Saturday, July 01, 2006

Translating a Pattern for Knitting in the Round

tcknit asked how I translated the instructions for the swirled pentagon pullover for knitting in the round. There are many sources on the web, but here is how I did it.

[This post is also on my regular blog. At that site, you will also find a long discussion about sizing knitted pentagons for your gauge and your yarn.]

Usually, one would leave out the seam stitches when knitting in the round. But I left them in because, in my gauge and with my body dimensions, I needed the extra room the seam stitches would provide.

My gauge was 17 sts/4 in instead of 18. I wanted to make a 40" circumference sweater so I needed about 170 stitches all around. I used the instructions for the petite size, 82+82 = 164 stitches, which should make a sweater that was 39". I cast on 164 stitches, worked the 1x1 rib for an inch, and then switched to stockinette, adding some waist shaping along the way.

I knew that I wanted my sleeve to be slightly wider than 12", so I used the instructions for the size small (40") sweater. I hoped that I could ease the excess stitches into the stretchy yoke without any dimples.

Choosing to work with the written instructions was more than laziness. I could have customized the stitch count more to get exactly the right size. But I am fallible and know from prior experience that I can get the stitch count confused at the armhole shaping. Working with the written pattern stitch count gave me a safety net in case I lost track.

So I knit the sleeves and body pretty much exactly the way it was written, (except for waist shaping). I placed my underarm increases 2 stitches on either side of the join. I placed my waist shaping darts 20 stitches on either side of the center front and back. I used markers for the center front and back, sides and waist darts for the body and at the join for the sleeve.

When I got to the underarm shaping area, I bound off 3 stitches on either side of the sleeve join and the body's "side seams". Then I joined all 3 pieces and placed markers where the seams would have been (round 1). Then I knitted one row even which is equivalent to BO 3 at the beginning of the next 2 rows.

Where it said BO 2 at the beginning of the next 2 rows, I decreased one stitch at each end of the section.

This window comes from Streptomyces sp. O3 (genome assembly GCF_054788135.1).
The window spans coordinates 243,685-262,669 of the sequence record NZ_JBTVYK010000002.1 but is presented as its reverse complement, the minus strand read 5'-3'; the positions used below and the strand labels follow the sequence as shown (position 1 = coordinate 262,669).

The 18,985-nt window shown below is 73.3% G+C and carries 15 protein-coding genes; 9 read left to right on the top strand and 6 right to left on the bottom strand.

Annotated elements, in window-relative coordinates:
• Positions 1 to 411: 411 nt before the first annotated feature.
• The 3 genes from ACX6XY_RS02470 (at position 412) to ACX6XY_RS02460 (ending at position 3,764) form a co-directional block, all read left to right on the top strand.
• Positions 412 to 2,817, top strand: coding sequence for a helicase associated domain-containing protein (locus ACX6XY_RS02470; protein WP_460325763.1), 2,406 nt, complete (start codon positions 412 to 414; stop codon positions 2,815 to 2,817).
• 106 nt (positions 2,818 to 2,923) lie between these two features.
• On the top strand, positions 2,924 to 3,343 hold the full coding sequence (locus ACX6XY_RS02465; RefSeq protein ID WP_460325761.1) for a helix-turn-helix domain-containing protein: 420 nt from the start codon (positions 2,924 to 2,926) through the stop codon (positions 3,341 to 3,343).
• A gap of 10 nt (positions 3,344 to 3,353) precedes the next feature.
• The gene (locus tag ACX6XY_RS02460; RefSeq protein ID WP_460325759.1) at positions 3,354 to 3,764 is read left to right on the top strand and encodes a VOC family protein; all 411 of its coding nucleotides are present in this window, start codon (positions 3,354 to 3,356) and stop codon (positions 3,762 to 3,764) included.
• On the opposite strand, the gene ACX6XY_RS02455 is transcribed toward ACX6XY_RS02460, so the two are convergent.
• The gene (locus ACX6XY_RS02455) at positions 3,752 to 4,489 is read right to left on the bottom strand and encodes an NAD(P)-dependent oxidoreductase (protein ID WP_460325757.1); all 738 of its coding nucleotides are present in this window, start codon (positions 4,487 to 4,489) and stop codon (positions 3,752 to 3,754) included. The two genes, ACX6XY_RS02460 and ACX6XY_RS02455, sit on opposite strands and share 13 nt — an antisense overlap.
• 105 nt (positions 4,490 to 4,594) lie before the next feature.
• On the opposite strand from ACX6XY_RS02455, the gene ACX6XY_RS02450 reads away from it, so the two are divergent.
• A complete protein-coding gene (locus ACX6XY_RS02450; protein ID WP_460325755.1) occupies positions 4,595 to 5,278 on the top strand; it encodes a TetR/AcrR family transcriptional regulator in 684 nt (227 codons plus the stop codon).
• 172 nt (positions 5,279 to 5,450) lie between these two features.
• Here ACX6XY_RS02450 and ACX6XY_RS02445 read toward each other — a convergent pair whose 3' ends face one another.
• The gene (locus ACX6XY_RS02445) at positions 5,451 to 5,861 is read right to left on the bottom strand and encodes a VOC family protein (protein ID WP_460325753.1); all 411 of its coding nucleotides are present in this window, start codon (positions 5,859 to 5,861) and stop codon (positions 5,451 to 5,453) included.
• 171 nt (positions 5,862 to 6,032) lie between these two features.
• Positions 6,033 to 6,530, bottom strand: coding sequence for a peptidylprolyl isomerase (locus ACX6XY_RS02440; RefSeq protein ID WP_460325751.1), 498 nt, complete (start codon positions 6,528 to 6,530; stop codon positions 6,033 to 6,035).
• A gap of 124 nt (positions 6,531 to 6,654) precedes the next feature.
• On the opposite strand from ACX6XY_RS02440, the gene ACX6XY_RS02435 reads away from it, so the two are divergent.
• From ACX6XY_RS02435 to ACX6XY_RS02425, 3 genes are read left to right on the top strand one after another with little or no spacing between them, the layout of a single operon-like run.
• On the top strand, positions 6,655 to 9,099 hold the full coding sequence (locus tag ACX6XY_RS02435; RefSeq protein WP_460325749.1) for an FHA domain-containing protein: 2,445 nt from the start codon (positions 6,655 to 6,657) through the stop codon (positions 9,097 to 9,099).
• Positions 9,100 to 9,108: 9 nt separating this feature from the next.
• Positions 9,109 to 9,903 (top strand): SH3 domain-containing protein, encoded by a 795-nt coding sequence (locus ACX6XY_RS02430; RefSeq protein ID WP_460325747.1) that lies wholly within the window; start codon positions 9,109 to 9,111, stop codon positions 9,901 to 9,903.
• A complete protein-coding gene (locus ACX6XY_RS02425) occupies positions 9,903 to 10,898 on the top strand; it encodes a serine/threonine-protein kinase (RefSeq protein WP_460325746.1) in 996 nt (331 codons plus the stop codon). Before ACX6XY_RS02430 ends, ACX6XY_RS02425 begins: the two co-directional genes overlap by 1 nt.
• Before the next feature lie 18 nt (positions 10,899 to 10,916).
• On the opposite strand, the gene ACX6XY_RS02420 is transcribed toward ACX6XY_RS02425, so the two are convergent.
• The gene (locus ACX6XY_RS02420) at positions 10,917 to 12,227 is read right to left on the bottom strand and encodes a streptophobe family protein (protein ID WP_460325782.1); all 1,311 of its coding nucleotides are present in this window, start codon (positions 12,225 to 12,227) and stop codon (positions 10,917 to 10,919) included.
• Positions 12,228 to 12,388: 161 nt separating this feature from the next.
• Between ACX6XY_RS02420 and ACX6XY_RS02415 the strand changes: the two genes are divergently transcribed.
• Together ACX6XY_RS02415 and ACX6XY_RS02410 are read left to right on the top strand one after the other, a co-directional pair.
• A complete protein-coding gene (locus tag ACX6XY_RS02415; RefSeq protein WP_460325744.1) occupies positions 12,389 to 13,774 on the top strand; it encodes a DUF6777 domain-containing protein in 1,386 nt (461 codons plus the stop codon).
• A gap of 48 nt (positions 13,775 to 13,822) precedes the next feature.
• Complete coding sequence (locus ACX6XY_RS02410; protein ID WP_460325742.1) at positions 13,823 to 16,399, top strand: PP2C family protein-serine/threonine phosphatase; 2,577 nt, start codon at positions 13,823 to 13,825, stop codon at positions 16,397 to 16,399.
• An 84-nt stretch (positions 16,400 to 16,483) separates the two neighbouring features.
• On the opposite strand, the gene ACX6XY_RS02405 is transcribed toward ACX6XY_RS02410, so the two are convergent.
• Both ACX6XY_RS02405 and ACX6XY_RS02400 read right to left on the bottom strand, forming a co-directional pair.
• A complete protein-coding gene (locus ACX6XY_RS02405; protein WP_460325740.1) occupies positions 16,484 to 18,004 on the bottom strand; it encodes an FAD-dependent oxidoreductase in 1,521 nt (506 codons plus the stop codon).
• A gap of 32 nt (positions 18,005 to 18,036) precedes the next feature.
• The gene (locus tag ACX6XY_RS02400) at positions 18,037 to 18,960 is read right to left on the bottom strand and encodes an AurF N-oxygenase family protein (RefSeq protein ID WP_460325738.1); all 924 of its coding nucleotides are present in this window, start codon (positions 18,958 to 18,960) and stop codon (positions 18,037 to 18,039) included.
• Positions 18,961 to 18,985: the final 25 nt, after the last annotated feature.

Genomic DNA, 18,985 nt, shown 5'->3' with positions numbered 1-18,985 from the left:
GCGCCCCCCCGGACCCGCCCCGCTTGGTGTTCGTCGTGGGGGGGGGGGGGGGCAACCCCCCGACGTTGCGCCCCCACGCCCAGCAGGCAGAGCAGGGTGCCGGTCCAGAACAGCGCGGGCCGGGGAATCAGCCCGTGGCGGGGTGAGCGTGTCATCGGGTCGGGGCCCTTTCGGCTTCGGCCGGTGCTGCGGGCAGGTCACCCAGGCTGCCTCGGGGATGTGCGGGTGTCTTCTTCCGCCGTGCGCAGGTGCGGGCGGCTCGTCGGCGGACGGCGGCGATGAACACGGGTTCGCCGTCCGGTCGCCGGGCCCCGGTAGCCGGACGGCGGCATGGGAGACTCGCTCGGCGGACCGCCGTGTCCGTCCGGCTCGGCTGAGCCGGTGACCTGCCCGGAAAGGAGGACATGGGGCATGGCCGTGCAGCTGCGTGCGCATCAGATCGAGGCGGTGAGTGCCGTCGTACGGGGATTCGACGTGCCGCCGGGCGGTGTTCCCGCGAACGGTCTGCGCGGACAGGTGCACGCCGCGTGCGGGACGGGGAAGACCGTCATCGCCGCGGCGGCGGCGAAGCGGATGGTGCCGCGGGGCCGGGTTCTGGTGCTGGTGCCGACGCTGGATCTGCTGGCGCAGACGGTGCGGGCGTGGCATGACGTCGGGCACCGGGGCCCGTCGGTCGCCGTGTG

2 stitches from each "seam", I made decorative decreases, pairing the S1, K1, PSSO decrease and the KSP decrease described here.

On round 9, I divided for the center front and back Vs and knitted back and forth. Something I did not do, but should have done, was put the body join at a center front or back. That will make the conversion to the round easier. I placed the join at a side seam and the body and the sleeve row counts were offset by one for a little while. Not easy to keep track of.

I bound off the stitches at the top of the sleeve cap and the yoke as described in the pattern. I avoided the stair step by slipping the first stitch as described here (and in many other places).

Here is the armpit area of the sweater after I sewed the bound off edges together.


A view of the decorative decreases. It might have looked better if I made the decreases only 1 stitch in from the "seams". Oh, well.


I used only one strand of the pink yarn when sewing the yoke to the sweater. Notice how the sweater is "rowed out" at the top? It is more obvious from the inside.

That's why I knit the sweater in the round. When knitting back and forth with inelastic cotton yarn, I simply cannot make my rows even. The sample above was knit using combined knitting. With normal western purling, the difference would have been even greater.

Hope this long post doesn't bore too many people. That's why I didn't also post the instructions for sizing knit pentagons here.

1 Comments:

At 10:18 PM, Blogger tree said...

Very interesting, really. Thank you!

 

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